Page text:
At the same time, as many different policy ideas are being floated in the public sphere, I am trying to keep an open mind and apply "eilu v'eilu" thinking -- that is, the notion that both "these and those" may be paths with merit. As I've written before, I believe it is incumbent on me, as a white ally** in this conversation about racial justice, to listen carefully and with humility, and to try to follow the lead of members of the black community. My hope is to lend my support without ever drowning out their voices.

And yet, as I listen now, I'm hearing some very different messages. I was at CHOP (formerly CHAZ) again on Saturday night (with my colleagues doing "interfaith protest chaplaincy"), and then on Sunday, was privileged to attend a prayer meeting and press conference at the Goodwill Baptist Church (together with many of the members of my Black-Jewish clergy group). On the streets in Capitol Hill, I've heard some voices (and certainly seen many signs) demanding the resignation of Mayor Jenny Durkan and Chief of Police Carmen Best, calling for the East Precinct to be closed permanently and turned into a community center, and advocating for "abolishing the police." In contrast, in the Black Church setting, I heard African-American community leaders throw their full support behind Chief Best, contextualize the history of the East Precinct (how black folks in the Central District had advocated for it in the first place out of a desire for improved access to first responders) and call for reopening it, and express a disdain for police brutality but not question policing itself. There are many shades of gray, too... I have learned that even the call to "defund the police" means different things to different people.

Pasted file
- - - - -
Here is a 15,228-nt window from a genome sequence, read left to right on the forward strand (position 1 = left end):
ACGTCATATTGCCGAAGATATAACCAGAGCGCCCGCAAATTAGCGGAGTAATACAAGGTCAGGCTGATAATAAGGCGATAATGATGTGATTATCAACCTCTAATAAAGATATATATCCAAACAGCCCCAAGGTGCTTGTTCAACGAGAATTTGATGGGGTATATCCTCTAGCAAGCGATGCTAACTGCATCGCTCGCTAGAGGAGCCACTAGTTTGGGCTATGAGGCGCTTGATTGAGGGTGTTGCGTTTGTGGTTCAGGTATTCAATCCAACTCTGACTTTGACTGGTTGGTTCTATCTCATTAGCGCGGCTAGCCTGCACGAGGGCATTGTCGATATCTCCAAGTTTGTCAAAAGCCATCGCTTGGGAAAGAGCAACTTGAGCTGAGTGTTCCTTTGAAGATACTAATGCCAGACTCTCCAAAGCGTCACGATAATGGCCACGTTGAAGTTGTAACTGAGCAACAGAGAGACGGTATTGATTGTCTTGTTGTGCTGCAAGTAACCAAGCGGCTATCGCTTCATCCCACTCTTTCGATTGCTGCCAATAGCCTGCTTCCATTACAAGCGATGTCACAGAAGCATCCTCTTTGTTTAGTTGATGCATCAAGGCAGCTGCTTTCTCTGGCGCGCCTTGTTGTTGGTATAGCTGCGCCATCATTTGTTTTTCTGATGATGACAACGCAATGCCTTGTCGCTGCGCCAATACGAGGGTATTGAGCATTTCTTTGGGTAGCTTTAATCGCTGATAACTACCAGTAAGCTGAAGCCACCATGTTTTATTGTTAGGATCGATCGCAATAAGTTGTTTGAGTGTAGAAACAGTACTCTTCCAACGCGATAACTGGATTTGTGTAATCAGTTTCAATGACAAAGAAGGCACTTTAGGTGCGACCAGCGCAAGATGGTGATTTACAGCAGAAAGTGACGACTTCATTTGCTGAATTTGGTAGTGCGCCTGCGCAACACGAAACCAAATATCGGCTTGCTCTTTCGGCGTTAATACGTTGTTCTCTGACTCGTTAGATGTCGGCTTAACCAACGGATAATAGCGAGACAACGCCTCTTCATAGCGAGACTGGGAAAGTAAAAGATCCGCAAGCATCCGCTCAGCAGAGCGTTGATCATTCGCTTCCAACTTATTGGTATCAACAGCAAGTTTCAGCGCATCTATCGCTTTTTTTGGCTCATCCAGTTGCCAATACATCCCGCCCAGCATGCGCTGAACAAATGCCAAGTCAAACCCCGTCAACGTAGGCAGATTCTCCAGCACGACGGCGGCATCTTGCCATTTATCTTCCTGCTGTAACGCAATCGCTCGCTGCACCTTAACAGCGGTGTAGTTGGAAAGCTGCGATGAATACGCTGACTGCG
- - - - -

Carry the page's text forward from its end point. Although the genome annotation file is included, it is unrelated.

In a posture of humility, I submit that there may be more than one path to justice here, and that I may not be in the best position to determine which path is best. Clearly, as history unfolds, we will see which ideas do and do not take hold in our public discourse. For now, I will strive to continue listening closely to understand the multiplicity of perspectives that are being expressed by black protestors, friends, and colleagues. I acknowledge that change isn't simple. I will strive to hold space for divergent views, to listen without being tempted to flatten nuance and complexity, and to hear when both "these and those are words of the living God." Again, I call on all of you to join me in this holy work (although of course, each of us will have to draw our own lines and figure out for ourselves when we are ready to advocate for one clear path and when we prefer to hold open the possibility of multiple valid paths).

Drawing on both of these stories -- of finding the one "right" path vs valuing multiple courses of action, and achieving some balance between clarity and nuance -- I hope we can all help our society finally cross over to the promised land that lies on the other side of the river.

In solidarity with all of you who join me in this earnest endeavor,

Rabbi Rachel Nussbaum

**As I write these words, I am cognizant of the fact that our Jewish community is itself diverse, and increasingly so. (For some, this feels obvious, and for others, this may be new learning.) Even as I write from my own perspective as a white, Ashkenazi Jew, I know how important it is for me to hear and acknowledge the often-painful experiences of Jews of Color. I highly recommend this recent JTA article, by Yavilah McCoy who reflects on her own painful experiences both in and out of the Jewish community and paints a beautiful picture of what an ally can look like... I hope it will invite us into a conversation about our own communities and the different roles we each play. (And, for those who are interested in learning more about diversity within the American Jewish community, the Jewish Multiracial Network and Be'chol Lashon are two organizations that are doing excellent work in this arena.)